Three Times Lucky
Dial Books for Young Readers, May 10, 2012
256 pages (hardcover)
“Rising sixth grader Miss Moses LoBeau lives in the small town of Tupelo Landing, NC, where everyone's business is fair game and no secret is sacred. She washed ashore in a hurricane eleven years ago, and she's been making waves ever since. Although Mo hopes someday to find her "upstream mother," she's found a home with the Colonel--a café owner with a forgotten past of his own--and Miss Lana, the fabulous café hostess. She will protect those she loves with every bit of her strong will and tough attitude. So when a lawman comes to town asking about a murder, Mo and her best friend, Dale Earnhardt Johnson III, set out to uncover the truth in hopes of saving the only family Mo has ever known.”
Mo LoBeau is a charming narrator. She’s a kind, confident kid with undeniable spunk, and her voice carries humor throughout. Her asides are loveable and quirky. (At one point she observes, “Dale started swearing last year. I haven’t started yet, but the ways things are going, I could at any moment” (2).) She’s also determined to the point of recklessness, driven by fierce loyalty and love. She tries to hide her vulnerability, but the reader still glimpses it at times.
There’s a lot going on in Mo’s world. Her guardians are unpredictable, occasionally vanishing for days at a time (though not at the same time). Her best friend has an abusive, alcoholic father, and his brother is an amateur Nascar racer. A snotty girl at school is her sworn enemy. Mo also waitresses at The Café, where she has to stand on a milk crate to be heard. Plus, there’s the unsolved mystery of her Upstream Mother, and the bottles Mo sends down the river to find her. Then, amid all of this, a café regular is murdered. The cops suspect both Dale and the Colonel, throwing Mo’s already busy life into disarray. As she works to solve the crime and save the people she loves, she also moves closer to an important truth about her own life.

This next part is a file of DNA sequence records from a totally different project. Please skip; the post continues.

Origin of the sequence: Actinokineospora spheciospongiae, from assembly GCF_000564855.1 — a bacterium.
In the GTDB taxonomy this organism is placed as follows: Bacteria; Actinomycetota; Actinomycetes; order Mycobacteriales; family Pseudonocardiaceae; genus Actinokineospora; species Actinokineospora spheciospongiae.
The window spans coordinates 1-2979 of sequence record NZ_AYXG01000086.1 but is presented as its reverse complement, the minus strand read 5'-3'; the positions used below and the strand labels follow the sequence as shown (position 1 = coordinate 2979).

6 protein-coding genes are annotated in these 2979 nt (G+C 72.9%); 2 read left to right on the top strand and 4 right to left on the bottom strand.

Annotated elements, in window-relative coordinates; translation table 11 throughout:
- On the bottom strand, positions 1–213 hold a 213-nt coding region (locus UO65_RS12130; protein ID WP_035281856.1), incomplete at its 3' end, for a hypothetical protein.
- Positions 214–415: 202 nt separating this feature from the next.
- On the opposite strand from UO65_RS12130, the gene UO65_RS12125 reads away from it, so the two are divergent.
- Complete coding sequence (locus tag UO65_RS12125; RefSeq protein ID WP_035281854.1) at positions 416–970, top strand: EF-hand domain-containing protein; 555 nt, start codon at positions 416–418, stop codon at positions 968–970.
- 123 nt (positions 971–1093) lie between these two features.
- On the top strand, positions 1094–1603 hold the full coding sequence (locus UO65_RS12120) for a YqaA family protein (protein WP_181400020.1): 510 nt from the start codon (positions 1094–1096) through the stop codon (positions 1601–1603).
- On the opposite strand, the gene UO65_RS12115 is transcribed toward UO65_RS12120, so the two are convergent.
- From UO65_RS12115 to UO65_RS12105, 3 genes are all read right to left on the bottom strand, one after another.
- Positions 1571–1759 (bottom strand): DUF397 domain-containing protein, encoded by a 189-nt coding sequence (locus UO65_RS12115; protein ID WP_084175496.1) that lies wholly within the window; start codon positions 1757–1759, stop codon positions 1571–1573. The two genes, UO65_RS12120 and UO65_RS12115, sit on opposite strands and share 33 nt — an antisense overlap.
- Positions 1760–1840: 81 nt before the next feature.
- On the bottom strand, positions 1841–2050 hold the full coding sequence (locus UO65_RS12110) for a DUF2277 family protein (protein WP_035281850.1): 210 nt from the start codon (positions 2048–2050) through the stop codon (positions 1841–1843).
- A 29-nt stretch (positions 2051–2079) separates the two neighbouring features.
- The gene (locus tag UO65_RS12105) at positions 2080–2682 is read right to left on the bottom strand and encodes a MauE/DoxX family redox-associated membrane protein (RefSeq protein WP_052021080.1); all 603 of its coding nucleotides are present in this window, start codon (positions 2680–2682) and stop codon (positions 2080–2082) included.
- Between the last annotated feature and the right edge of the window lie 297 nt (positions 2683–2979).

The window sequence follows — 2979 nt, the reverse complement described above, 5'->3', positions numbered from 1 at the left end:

There are a number of little side plots that don’t seem to get quite enough attention. However, in a way I enjoyed these mini-plots, because they made Mo’s world more than a plot device; it’s her home, really and truly, and it carries all the complexity that entails. Part of what makes this work is the great cast of supporting characters. They’re all a bit quirky, just like Mo. I particularly liked Miss Rose, who reminded me a little of Melanie Wilkes.
I can only come up with one slight negative: The story takes place sometime this century, as evidenced by a few mentions of cell phones, but Tupelo Landing is extremely low-tech. Now, I’m a city girl, and maybe the setting is realistic for a tiny North Carolina town in the middle of nowhere. That said, I kept thinking the book took place in an earlier decade, and then remembering later that it’s supposed to be present day. This wasn’t really a problem, I just found it distracting.
The last word: Three Times Lucky is funny, charming, a great mystery, and, at its heart, a wonderful story about what it means to be a family.